A Woman's Place In America

A Woman's Place In America

Remember to never let a man choose your life, because that is how you lose control of your life.
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Last week, Politico held their fourth annual Women Rule summit that included conversation on women in Congress, women on the campaign trail and discussion with women currently in the White House with President Obama. During their "Women on the Trail" section, keynote speaker Kellyanne Conway addressed her future role with advising President-elect Donald Trump. "My children are twelve, twelve, eight and seven, which is bad idea, bad idea, bad idea, bad idea for mom going inside," Conway said about her future in Trump's White House. Conway then added, in reference to male colleagues questioning why she would not work in the White House, "The question is would you want your wife to. Would you want the mother of your children to? You really see their entire visage change. It's like, oh, no, they wouldn't want their wife to take that job."

Conway is the first Republican woman to run a presidential campaign, which speaks levels of strength, determination and dedication for a woman to break such a glass ceiling. However, her overall figure for breaking barriers is now overshadowed with these words she has spoken. Though Conway can be viewed as a modern-day matriarch, she is still almost 100 years behind in terms of women (and mothers) working to provide for their household. It is important to note that Conway did not say that women should deny a job such as that in order to raise a family, but she did essentially say that the power in the house still belongs to the man and that a husband is still the deciding factor of how his wife should live her life. To believe that a woman's dreams and goals in life should be set to the side for the sake of children and the sanctity of marriage is extremely asinine considering how far women's rights have come and how many women fought to be able to work.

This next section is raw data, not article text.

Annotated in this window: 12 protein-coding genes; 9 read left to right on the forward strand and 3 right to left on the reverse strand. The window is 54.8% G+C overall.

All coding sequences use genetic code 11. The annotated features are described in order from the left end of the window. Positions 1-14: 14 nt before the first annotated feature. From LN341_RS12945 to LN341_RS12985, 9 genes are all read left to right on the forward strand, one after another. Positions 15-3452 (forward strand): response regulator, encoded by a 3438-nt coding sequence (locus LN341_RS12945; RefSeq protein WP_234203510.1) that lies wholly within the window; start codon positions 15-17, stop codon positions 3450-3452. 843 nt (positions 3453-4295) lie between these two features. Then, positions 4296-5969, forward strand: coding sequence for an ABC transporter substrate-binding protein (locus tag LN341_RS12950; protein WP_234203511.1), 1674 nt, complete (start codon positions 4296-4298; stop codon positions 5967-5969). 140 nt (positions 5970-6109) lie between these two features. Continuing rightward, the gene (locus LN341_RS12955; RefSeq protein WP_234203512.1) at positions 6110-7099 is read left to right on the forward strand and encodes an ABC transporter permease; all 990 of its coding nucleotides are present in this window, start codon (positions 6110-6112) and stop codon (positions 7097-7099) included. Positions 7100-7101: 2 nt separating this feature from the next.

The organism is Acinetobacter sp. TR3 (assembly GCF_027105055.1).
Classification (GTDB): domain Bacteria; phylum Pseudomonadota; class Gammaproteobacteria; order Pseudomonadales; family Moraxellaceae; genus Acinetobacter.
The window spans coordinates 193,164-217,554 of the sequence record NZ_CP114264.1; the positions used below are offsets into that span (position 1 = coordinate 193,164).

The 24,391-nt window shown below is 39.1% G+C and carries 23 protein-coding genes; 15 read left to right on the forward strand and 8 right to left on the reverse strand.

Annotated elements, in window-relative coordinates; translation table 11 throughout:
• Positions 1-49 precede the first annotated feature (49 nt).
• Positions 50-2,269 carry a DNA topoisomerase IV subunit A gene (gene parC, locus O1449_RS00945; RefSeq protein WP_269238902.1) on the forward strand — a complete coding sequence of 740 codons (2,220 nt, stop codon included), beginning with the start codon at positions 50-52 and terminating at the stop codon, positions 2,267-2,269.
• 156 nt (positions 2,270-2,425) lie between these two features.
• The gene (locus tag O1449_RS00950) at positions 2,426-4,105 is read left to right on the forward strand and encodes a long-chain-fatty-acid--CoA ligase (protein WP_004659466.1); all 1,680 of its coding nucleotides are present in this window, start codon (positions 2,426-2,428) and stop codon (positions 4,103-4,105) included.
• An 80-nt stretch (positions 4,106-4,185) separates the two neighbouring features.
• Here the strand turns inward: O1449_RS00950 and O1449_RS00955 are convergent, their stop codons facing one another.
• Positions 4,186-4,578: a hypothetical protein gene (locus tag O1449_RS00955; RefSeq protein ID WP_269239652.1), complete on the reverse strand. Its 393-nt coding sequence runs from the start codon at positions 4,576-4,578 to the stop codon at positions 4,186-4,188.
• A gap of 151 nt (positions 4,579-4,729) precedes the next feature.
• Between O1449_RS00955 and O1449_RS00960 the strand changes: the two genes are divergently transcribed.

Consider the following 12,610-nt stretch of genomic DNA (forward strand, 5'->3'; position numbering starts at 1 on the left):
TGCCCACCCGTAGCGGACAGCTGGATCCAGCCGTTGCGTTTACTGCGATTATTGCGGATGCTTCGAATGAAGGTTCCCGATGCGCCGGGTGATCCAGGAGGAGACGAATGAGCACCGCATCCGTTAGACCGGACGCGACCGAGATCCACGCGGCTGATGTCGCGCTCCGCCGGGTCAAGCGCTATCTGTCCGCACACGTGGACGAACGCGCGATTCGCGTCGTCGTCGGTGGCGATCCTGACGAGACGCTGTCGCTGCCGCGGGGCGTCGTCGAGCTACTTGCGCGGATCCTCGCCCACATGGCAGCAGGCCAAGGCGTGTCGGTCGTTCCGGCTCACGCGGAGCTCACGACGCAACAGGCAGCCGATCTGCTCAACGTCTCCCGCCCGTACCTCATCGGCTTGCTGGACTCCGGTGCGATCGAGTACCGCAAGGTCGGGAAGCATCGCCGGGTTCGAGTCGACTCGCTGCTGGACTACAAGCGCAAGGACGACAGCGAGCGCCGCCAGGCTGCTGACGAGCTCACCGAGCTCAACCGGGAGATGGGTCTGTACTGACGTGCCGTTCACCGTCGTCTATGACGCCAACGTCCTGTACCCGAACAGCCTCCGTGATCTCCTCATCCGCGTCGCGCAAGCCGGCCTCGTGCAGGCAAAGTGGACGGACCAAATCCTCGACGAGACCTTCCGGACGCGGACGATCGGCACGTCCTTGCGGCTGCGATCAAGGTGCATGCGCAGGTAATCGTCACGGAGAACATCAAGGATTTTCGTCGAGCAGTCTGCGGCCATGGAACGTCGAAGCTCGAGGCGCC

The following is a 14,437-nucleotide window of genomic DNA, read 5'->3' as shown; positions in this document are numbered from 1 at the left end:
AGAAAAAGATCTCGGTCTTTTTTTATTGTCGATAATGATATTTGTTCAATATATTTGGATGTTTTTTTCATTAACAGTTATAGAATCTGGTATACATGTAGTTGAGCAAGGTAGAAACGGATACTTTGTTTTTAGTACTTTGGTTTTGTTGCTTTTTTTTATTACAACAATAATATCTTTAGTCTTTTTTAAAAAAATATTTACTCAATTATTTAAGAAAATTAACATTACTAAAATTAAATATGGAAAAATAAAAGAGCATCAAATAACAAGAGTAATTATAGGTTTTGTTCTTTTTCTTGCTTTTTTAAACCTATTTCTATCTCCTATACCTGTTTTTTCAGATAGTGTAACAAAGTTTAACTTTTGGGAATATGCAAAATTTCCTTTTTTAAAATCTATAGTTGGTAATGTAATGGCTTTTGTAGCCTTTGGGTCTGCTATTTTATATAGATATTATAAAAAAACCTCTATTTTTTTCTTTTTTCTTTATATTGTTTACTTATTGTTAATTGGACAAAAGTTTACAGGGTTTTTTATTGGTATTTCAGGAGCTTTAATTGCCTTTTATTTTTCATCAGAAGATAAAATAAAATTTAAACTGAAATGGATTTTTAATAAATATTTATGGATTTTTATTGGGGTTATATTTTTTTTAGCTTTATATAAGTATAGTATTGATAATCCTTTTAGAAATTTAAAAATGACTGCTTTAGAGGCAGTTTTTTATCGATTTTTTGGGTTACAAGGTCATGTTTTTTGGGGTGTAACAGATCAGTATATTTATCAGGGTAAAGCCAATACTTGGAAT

I am not saying that children do not come first as a priority, but it seems as though people forget that in a marriage with kids, there is more than one parent. Even in the wording of what Conway asked to men, "Would you want the mother of your children to," she is depreciating mothers and implying that children are their fathers offspring alone. However, society preaches to women that they are the ones who hold responsibility for raising children. So, why must a woman who has an amazing opportunity in front of her dismiss it because her husband does not want to set aside his pride and ego to take on the role of a father?

If a man cannot step up and realize that the woman he loves is trying to pursue what she has worked so diligently for, then as a woman, you do not need him. Every woman is superwoman, and until a man is capable of giving birth to a child and bringing life into the world with his own body, he has no ability to dictate how his wife chooses to make her living. Jamie Smith, who served as deputy White House press secretary with President Obama, can vouch that having a child and being successful is 100 percent possible—and she did not need a man to decide for her that this job was possible.

There is no reason in this day and age that a woman's husband needs to decide what is right and what is not right for his wife to do. If he cannot step up to the plate and be a parent just as much as a woman is expected to, then he truly is not the type of man you want your kids to look up to. To put your kids first, you need to be able to show them that they can do anything that they put their minds to and that nobody can ever stop them from obtaining every dream and goal that they have set for themselves. Daughters need this especially, with a society that still teaches them that they need approval from a man before they make decisions for themselves, they need a mother who is not afraid to stand up and show them that a man does not decide your life, you decide your life.

Cover Image Credit: aflcionc.org